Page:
Thursday, February 4, 2010

Jobs, Money, and other stuff

I had a lot to discuss with my therapist yesterday. First was my appointment with the perinatologist, which I already went into detail about.

Next was the fact that my former employer called me to re-interview for my old position. That interview will take place on Monday. I'm just not sure what I think about that whole situation. I started the job the first week of March 2009. I have a lot of insurance background, but this was a different type of insurance, so another woman and I were in a 7-week training class. I really enjoyed learning this aspect of insurance (short term disability claims) and thought it would be a good match for me. However, since I apparently conceived Addison February 14th or 15th, I found out a couple weeks into the new job that I was pregnant. I was VERY worried about having to drop that bomb on my new boss. Well, turns out I didn't have to. I finished the 7 weeks of training and started my first day "on the job" on April 20th in my cubicles with a brand spankin' new name plaque, only to be called to a conference room with a couple of Suits at 10:30am. I was downsized, along with a bunch of other employees, after just 7 weeks on the job. However, the benefit package was killer (15 weeks severence was just one of the things they gave us). I pulled Calvin out of daycare and actually saved money during those first 3 months. Then, for the first time in my life, I applied for Unemployment Benefits, which I've been receiving ever since. Frankly, it seemed like such great timing that I would be let go while I was pregnant. I was able to take care of myself and spend time with Calvin before the baby came.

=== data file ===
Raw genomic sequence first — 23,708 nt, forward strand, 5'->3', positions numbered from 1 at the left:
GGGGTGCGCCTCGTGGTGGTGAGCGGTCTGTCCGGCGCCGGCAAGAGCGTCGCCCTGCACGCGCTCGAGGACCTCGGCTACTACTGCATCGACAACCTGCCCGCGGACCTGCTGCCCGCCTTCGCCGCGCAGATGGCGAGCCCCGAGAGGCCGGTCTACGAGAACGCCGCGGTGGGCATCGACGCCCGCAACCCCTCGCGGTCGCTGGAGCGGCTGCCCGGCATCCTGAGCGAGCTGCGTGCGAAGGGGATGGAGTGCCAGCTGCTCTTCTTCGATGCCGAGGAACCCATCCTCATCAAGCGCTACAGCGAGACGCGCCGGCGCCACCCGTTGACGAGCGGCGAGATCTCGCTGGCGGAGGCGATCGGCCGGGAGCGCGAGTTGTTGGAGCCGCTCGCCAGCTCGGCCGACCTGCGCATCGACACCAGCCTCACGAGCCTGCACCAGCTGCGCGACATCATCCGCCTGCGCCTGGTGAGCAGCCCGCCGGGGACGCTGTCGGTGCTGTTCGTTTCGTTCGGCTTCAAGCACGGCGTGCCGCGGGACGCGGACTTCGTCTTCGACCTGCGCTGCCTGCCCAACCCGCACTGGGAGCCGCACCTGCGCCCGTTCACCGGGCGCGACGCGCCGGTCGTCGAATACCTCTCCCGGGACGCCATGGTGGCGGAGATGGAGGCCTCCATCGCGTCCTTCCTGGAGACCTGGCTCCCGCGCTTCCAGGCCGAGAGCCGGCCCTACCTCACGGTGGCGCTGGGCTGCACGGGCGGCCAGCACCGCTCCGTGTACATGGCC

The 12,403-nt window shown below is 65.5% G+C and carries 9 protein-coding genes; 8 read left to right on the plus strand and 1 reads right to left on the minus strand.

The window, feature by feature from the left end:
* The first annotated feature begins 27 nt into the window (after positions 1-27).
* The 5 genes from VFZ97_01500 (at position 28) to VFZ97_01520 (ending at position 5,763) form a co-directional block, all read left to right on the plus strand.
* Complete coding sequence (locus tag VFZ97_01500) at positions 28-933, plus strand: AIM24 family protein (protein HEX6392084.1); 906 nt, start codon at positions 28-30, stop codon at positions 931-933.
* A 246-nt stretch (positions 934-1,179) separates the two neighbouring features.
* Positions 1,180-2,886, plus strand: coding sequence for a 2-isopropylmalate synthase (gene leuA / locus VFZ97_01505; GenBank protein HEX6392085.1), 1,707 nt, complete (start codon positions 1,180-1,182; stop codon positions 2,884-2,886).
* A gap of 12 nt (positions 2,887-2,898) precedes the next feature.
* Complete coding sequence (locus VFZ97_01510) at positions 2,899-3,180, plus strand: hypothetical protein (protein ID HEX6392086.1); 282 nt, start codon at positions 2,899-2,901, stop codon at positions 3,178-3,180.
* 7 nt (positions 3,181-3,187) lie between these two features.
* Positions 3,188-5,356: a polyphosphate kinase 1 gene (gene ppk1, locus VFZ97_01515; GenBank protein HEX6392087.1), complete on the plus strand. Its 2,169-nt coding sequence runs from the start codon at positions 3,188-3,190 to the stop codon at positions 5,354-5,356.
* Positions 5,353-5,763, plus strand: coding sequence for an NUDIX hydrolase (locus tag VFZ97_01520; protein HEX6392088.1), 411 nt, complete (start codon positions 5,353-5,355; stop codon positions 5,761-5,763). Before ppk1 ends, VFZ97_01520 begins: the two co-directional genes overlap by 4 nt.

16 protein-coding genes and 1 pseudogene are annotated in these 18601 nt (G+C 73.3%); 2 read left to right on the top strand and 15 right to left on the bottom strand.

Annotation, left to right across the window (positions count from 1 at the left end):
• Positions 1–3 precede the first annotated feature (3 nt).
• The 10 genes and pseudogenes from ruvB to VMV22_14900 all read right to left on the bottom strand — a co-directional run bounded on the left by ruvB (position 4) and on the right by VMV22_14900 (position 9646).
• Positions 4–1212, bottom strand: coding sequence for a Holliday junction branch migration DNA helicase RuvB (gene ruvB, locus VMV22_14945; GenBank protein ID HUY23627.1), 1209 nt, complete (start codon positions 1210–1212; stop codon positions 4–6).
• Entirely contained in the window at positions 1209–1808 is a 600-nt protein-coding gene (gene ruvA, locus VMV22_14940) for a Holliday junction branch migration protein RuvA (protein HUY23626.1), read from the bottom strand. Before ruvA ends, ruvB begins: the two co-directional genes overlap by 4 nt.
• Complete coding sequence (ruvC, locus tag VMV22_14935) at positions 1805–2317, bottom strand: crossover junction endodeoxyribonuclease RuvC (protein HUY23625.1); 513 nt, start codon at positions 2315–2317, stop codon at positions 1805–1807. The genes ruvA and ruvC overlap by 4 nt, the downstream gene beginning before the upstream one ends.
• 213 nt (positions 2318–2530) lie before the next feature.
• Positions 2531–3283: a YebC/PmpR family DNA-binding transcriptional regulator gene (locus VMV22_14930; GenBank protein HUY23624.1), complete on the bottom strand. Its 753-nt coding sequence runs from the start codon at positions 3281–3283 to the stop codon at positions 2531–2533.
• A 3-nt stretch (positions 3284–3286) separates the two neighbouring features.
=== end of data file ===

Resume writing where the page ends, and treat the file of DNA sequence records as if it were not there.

At first I thought it was perfect timing that they would call me back now. Then, almost immediately, I felt like I didn't want to have to go back to work at this moment. But I've been feeling that, for many reasons (including the fact that Unemployment isn't going to last forever), I really need to jump at this opportunity. I don't know how many of the former employees they are interviewing (I did talk to my former trainee buddy and she is also interviewing), but they have only one--or possibly two--spots to fill. So there is a chance I won't even get an offer. Anyway, I guess I'm just telling the story for self-talk purposes (like pretty much everything else in this blog).

The third thing I wanted to discuss was a crazy life insurance policy issue. Addison was born on a Wednesday. By Thursday evening we had a diagnosis, prognosis, and our world crashed down around us. Chris immediately let his boss know what was going on. I was discharged from the hospital on Saturday. We took Addison to hospice on Sunday. She died Wednesday night.

Well, the craziest thing happened on the Monday she was alive. We were at home when Chris got a call from the HR person at his office (he works for a huge international company). She told him how sorry she was about Addison, and then, knowing full well that Addison was going to die any day now, told him that the company had a dependent life insurance program. Chris was hesitant at first, but agreed to make a 3-way call to the benefits division to get a life insurance policy set up on Addison that would become retroactive to her birth date. After Addison died and Chris returned to work, the HR person told Chris that she would help him file the claim for the life insurance policy when he was ready to do so. (Seriously, have you EVER heard of an HR person going out of their way like that to help an employee and actively seek to spend the company's money?) Long story short, we got a check for $10,135.47 in the mail this week.